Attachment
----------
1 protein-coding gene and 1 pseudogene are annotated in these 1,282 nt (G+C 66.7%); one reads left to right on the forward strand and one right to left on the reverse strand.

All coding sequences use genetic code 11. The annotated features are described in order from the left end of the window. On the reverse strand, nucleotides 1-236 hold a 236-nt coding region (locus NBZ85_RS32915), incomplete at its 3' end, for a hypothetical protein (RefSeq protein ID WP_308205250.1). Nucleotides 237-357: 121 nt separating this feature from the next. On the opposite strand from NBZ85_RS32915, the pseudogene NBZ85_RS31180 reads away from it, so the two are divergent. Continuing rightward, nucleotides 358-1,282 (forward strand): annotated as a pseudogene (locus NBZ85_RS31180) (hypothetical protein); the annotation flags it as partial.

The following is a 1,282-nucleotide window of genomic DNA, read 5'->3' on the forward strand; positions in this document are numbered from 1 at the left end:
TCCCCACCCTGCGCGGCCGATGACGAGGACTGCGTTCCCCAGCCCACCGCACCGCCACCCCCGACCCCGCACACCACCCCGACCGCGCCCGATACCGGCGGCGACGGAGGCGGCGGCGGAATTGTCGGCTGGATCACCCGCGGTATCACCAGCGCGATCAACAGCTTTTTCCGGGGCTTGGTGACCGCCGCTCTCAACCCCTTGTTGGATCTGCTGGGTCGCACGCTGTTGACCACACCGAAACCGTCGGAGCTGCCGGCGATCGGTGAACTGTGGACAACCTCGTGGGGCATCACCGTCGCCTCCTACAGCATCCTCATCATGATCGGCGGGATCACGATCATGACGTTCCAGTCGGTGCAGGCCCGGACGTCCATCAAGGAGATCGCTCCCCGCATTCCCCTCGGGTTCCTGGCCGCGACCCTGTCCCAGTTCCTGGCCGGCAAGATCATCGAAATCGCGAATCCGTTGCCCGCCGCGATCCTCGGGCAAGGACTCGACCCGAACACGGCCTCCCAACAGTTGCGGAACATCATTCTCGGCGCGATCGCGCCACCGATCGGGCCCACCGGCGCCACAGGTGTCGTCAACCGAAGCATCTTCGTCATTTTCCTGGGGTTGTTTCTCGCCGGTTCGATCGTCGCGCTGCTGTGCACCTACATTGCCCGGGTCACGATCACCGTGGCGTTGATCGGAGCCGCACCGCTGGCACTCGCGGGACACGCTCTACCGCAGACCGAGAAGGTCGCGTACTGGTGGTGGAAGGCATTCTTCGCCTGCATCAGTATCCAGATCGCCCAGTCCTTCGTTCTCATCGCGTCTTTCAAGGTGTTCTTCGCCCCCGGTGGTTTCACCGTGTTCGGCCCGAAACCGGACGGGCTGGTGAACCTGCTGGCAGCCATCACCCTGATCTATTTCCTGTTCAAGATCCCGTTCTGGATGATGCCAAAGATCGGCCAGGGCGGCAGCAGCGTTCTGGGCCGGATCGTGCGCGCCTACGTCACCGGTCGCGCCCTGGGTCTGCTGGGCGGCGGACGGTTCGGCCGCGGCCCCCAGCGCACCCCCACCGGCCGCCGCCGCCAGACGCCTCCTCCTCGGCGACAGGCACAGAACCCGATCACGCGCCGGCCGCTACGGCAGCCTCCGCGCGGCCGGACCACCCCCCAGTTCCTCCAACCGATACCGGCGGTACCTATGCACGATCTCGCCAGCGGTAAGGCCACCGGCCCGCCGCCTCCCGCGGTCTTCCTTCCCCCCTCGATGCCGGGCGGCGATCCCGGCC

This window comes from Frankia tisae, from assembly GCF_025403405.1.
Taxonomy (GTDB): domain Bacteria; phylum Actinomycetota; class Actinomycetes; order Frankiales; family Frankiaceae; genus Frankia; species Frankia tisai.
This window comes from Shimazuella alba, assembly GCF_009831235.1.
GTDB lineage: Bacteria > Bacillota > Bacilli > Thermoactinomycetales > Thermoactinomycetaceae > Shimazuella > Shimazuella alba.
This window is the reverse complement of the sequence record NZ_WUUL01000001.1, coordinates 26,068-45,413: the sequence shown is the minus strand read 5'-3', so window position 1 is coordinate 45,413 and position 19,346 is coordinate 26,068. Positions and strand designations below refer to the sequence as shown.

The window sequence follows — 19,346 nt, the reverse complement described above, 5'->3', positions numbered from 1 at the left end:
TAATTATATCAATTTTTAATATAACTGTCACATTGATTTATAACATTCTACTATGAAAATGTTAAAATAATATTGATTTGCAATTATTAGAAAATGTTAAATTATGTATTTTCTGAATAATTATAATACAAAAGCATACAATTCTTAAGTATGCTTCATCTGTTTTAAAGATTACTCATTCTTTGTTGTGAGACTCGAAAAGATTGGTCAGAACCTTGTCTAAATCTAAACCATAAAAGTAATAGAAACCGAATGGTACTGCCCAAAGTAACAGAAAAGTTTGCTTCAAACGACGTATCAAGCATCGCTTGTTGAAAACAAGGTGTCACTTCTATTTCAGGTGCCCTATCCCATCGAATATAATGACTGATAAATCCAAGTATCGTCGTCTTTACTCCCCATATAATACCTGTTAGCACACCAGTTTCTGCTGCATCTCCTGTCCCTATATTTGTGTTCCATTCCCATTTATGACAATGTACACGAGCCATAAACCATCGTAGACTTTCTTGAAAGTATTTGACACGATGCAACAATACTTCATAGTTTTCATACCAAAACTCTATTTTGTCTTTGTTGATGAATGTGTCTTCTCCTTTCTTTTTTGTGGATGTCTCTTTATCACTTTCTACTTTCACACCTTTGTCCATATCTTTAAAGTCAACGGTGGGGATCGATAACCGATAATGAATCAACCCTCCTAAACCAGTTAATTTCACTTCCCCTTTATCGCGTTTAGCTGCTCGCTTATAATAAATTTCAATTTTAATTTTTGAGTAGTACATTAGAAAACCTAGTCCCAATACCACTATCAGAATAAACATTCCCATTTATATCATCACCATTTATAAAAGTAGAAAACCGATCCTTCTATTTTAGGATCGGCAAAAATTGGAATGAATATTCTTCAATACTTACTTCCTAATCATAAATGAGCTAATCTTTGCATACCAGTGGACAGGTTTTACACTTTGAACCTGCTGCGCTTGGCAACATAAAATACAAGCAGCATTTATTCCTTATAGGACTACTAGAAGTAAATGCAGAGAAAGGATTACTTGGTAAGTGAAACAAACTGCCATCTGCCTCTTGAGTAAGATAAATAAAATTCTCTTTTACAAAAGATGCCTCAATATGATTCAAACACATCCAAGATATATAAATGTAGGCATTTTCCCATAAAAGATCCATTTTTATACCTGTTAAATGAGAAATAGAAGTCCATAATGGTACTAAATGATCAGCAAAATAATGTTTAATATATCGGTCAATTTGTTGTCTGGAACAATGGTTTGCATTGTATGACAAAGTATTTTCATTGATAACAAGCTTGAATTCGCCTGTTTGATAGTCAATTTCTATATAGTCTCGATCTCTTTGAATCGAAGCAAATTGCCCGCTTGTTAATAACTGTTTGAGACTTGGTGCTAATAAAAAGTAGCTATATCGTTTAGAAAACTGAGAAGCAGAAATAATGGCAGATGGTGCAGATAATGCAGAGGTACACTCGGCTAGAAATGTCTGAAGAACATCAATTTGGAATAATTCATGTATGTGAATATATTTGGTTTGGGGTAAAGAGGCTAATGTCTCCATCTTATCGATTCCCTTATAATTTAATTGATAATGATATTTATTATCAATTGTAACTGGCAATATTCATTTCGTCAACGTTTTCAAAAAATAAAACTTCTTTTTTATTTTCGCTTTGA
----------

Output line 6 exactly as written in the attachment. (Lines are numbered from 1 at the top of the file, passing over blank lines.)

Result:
Taxonomy (GTDB): domain Bacteria; phylum Actinomycetota; class Actinomycetes; order Frankiales; family Frankiaceae; genus Frankia; species Frankia tisai.